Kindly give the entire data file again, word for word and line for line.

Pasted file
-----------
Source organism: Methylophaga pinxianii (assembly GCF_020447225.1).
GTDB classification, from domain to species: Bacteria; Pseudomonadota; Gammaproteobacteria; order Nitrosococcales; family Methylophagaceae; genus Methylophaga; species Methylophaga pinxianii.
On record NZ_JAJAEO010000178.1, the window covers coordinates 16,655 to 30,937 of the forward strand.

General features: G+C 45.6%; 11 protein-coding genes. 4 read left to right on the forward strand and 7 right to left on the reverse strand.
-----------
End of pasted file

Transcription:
Source organism: Methylophaga pinxianii (assembly GCF_020447225.1).
GTDB classification, from domain to species: Bacteria; Pseudomonadota; Gammaproteobacteria; order Nitrosococcales; family Methylophagaceae; genus Methylophaga; species Methylophaga pinxianii.
On record NZ_JAJAEO010000178.1, the window covers coordinates 16,655 to 30,937 of the forward strand.

General features: G+C 45.6%; 11 protein-coding genes. 4 read left to right on the forward strand and 7 right to left on the reverse strand.